Get ready for the newest Phish tribute band, MULTIBEAST. Featuring the expertise of Jeff Mann on drums (Consider The Source), Chris DeAngelis on bass (Kung Fu/JAZZ is PHSH), Wiley Griffin on guitar (Teddy Midnight), and Shoheen Owhady on keys (Uncle Ebenezer), this is sure to be an exciting project that honors the musical legacy of Phish. To get things started, the group has announced a show at New York City’s American Beauty on Thursday, March 2nd, followed by a performance in Woodstock at the Bearsville Theater on Saturday, March 4th.The Tri-State’s freshest, finest & most eagerly-awaited Phish tribute project will perform the Vermont Quartet’s classic catalog with detailed mastery. Phish’s vast repertoire allows this ensemble to recreate the raw, electric energy of the band’s small venue years, while weaving powerful new spice into the sauce that catapults the classic tunes into new orbital beasts.Grateful Dead tribute act Reckoning will join forces in NYC. Tickets for American Beauty are currently on sale and can be purchased here.Tickets to Bearsville Theater can be found on the venue’s website.
Governor’s budget heavy on new judges But very little else sought by the courts and related agencies is in the gubnatorial fiscal plan Gary Blankenship Senior Editor Gov. Jeb Bush’s proposed 2005-06 budget for the court system and related agencies is a mixed bag.On one hand, Bush recommended full funding for all 110 new judgeships certified by the Florida Supreme Court this year. On the other, very little else sought by the courts and related agencies is in the gubernatorial fiscal plan — including no new employees for public defenders, capital collateral regional counsels, guardians ad litem, and only five more for state attorneys.The governor’s budget also does not contain any funds for the Civil Legal Assistance Act, a program that helps fund legal aid programs that assist families with legal problems.“We’re less than pleased with his recommendations,” said Second Circuit State Attorney Willie Meggs, president of the Florida Prosecuting Attorneys Association. “And we don’t understand it. The number of crimes is going up. You check with law enforcement. . . they’re getting new people.“We’ll just do more with less.”Overall, the governor’s budget gave public defenders $164.7 million and kept the number of employees the same at 2,705.25. Similarly, public defender appellate operations got $13.2 million, with the number of employees there remaining at 180.75.For state attorneys, Bush suggested a budget of $335.3 million, although the total number of employees would increase from 5,714.25 to 5,719.25.For the courts, Bush recommended a total budget of $399.2 million. That includes more than $9 million for 67 new circuit judges and 41 new county court judges, along with a judicial assistant for each, to be phased in during the year.According to the justification included in the budget, “The additional judges will help ensure full judicial access for Florida’s citizens. The certified need for judges includes: Two judges for the district courts of appeal, 41 county judges, and 67 judges for the circuit courts, along with the necessary support positions. This issue provides funding for 34 judges effective November 2005, 45 judges effective March 2006, and 31 judges effective June 2006, to ensure sufficient time for the application and appointment process.”But other than some capital improvements, little else requested by the courts was included in Bush’s proposed spending plan.Likewise, the Capital Collateral Regional Counsels and the Statewide Guardian Ad Litem Office had requested staffing and funding increases but didn’t get them in the budget.Meggs and Fifth Circuit Public Defender Skip Babb, president of the Florida Public Defender Association, expressed disappointment with the governor’s budget, but noted legislators can and do make adjustments to the spending plan.“We’re going to have a public relations campaign to convince those people who are in charge of the money that we really need some help,” Babb said. “We are beginning to stagger with the mandatory sentencing laws and the lock ’em up philosophy we have now.”Both Babb and Meggs said many of the proposed new judges would be assigned to handle criminal cases, which will lead to a demand for more prosecutors and public defenders to staff those courts.“If you don’t have a [new] public defender, that means we have to double our caseload. We’ve got to cover that court. We have to take all the cases that are going there and give them to a lawyer who already has too many cases,” Babb said.Meggs said cities, counties, and the state are typically adding more law enforcement officers; new judges are being supported; and more prisons are being built. Yet, he said, prosecutors and public defenders aren’t getting more people to handle the rising workload.Both Meggs and Babb said low pay continues to be an issue, with both offices plagued by experienced lawyers leaving for better-paying jobs in the private sector.“There are like 1,800 assistant state attorneys in Florida and 1,100 of them left — over the past five years — in the first five years [of their employment],” Meggs said. “About the time we get someone trained and proficient at what they’re doing, they get another job.”He said that also means that less experienced prosecutors and defenders have to be thrown into more complex cases to take up the slack. Over and over, Meggs and Babb said, they hear the same story: The prosecutor or public defender enjoys the work, wants to stay, but can’t afford the low salary with a family, house payments, and a law school loan to repay.“It is the people of Florida who lost a good prosecutor,” Meggs added.It wasn’t just more people the two offices wanted. In December Meggs told a Senate committee that the prosecutors needed $19 million in additional funds for pay equity and staff pay raises. None of that was in the governor’s budget. Public defenders had similar requests.Charlotte Jerrett, director of administrative services for the Office of the State Courts Administrator, said other than the new judges, the courts got little of what they asked for.Among the requests from the courts, and the governor’s corresponding recommendations, were:• Six more employees for the Supreme Court, primarily for the Inspector General’s Office and for security, and 10 more for OSCA, mostly to keep up with Art. V, Revision 7 implementation issues. None were included in Bush’s budget.• $4.9 million for capital improvements to the Supreme Court, including roof repairs and security improvements, plus another $1 million for routine maintenance and upkeep. Bush recommended $2.5 million. DCAs had requested about $800,000 for various projects, including replacing the air conditioning at the Third DCA. None was in the governor’s budget.• $1.8 million for insurance for judges, similar to other elected officials. Currently judges must pay the employee share for coverage in the state plan. That was not included in the suggested budget.• $6.5 million to hire 95 new law clerks for circuit judges to bring the ratio of one clerk per three judges to one clerk for every two judges, plus another 33 clerks if the new 67 proposed circuit judges were approved. No new clerks were included in Bush’s budget.• $7 million to continue transitions related to court reporting and the Revision 7 takeover by the state of most trial court funding. Jerrett said about half of that was to start buying digital reporting equipment. None was included by Bush.• Restoring $2.5 million in “salary lapse” funds, the lack of which has required the courts to hire new personnel at the minimum possible wage, which has made it hard to hire experienced employees.• $1 million to pick up the costs of leased equipment when the state takes over equipment from the counties as part of the Revision 7 changes. No money was budgeted for that.The CCRCs had requested four new attorneys and one investigator total for the south and central regional offices, noting that more death penalties were being upheld on appeal and increased their workloads. The governor’s budget had no new positions and cut about $45,000 from their $7.3 million budget.Likewise, the Statewide Guardian Ad Litem Office, which now provides assistance to about half the children in the dependancy courts, has hoped to expand on that number with a larger staff, asking for $4.3 million in additional funds — beyond the total current budget of $22.3 million — to move closer to 100 percent representation. But Bush proposed maintaining the current 378.5 employees, with a $22.6 million budget. Governor’s budget heavy on new judges February 15, 2005 Senior Editor Regular News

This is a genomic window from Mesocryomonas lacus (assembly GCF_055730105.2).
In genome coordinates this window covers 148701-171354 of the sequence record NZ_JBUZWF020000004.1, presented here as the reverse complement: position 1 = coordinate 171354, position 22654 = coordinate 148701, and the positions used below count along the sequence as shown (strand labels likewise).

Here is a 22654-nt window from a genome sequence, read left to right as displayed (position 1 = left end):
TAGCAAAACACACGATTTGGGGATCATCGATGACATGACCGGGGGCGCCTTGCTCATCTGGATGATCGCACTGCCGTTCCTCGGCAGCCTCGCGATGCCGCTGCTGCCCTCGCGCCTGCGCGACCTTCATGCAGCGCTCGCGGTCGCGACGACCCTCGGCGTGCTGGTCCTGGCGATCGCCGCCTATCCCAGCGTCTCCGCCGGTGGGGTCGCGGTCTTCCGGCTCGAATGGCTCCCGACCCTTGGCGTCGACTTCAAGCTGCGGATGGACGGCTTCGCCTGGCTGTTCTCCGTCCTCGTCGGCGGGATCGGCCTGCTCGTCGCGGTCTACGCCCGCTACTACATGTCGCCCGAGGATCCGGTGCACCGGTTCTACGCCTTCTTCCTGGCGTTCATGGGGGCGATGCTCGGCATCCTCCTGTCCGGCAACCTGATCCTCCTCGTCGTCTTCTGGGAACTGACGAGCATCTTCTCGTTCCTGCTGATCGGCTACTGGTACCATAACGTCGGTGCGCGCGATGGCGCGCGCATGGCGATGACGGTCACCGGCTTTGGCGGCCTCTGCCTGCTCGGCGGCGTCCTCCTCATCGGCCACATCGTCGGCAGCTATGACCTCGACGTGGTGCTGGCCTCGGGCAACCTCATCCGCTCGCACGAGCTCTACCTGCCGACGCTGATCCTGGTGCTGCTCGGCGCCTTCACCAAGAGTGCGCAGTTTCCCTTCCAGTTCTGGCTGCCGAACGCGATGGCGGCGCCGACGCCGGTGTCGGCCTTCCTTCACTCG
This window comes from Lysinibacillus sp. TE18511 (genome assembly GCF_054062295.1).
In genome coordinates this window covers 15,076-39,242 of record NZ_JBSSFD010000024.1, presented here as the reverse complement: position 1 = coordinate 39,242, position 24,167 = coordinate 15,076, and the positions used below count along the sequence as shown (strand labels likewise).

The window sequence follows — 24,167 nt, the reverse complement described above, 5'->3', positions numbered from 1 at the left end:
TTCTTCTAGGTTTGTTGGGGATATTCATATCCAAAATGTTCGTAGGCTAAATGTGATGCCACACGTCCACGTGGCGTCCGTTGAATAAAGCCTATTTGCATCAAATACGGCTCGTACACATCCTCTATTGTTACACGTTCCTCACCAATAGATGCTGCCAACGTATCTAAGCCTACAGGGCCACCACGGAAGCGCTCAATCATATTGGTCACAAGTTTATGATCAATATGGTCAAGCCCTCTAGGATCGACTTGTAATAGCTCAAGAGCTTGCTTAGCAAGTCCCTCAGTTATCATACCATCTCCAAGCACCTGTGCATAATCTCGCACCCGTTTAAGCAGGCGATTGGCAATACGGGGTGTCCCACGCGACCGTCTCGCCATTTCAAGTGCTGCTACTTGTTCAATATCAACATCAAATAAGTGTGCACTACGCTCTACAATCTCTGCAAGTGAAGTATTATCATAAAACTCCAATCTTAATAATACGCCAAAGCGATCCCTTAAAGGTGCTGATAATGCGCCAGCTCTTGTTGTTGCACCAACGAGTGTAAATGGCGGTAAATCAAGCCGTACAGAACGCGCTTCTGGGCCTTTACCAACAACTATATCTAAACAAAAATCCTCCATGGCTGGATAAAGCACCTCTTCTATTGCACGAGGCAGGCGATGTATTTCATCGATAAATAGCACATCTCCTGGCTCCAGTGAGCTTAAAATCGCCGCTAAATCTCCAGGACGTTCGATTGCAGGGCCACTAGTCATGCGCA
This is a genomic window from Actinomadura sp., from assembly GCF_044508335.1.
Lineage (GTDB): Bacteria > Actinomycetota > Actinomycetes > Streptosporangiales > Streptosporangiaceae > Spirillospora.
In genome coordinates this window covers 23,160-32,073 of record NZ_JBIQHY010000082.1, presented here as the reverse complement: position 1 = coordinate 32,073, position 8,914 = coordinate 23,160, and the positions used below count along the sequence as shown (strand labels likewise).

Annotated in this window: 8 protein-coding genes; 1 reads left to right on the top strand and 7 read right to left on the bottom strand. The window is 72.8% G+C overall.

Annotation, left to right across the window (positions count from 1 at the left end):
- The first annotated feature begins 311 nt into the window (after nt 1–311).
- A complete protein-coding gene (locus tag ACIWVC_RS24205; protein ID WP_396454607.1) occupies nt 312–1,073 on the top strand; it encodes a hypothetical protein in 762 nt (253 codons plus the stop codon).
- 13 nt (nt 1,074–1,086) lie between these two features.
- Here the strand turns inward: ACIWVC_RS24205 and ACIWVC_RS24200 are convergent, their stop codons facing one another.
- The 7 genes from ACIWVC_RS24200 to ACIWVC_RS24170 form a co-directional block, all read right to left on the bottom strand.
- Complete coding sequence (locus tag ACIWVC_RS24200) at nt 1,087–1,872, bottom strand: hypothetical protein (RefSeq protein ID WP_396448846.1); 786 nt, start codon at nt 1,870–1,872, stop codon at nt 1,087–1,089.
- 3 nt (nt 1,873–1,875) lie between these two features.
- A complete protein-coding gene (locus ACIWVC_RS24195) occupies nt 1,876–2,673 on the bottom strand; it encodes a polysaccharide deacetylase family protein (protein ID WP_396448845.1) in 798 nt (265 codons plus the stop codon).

FORT ST. JOHN, B.C. – Positive Living North, The Women’s Resource Society and the Healthy FSJ coalition are teaming up with to host the first Sexual Health Week from June 23rd to the 30th, 2019 and HIV testing day on National HIV testing day.Thursday, June 27th, 2019 join at The Healing Place, 10045-100th Avenue from 10 am to 2 pm to be tested for HIV, HCV and Syphilis. The community is welcomed to participate, ask questions and be tested.On the same day, a community BBQ will take place at the green space on 100th Street and 100th Avenue from 11.30am to 1 pm with a community health fair and loads of relevant information.- Advertisement -In attendance for the event will be City Counsellors, the Mayor of the City of Fort St. John and the local Member of the Legislative Assembly, Dan Davies. Breaking down the stigma of testing is the single largest barrier to people knowing their status.Knowing your sexual health status is important to know, and for a community in whole to know how to adequately support and medicate those that are affected. These groups are coming together to share that medicine and supports have come a long way in the last few years and they want to make sure that the community has access to these resources.According to national organizations like the Canadian AIDS Society, Provincial Networks such as the Pacific AIDS Network and regional non-profit agencies like Positive Living North and Fort St. John Women’s Resource Society all work hard to educate communities and support those living with and at risk of HIV.Advertisement Although work has been done, there is still a lack of information and sufficient testing sites within Northern, remote regions as the Options for Sexual Health clinic closed its doors in Fort St. John several years ago which has made easily accessible testing for local residents even more difficult to access. Statistics show, 1 in 5 people in Canada living with HIV are unaware they have it and that they account for 75% of new infections. #knowyourstatus For further information please contact;Advertisement Heather Paddison; 250.793.2254 Amanda Trotter; 250.787.1121To view the FB Event Page; CLICK HERE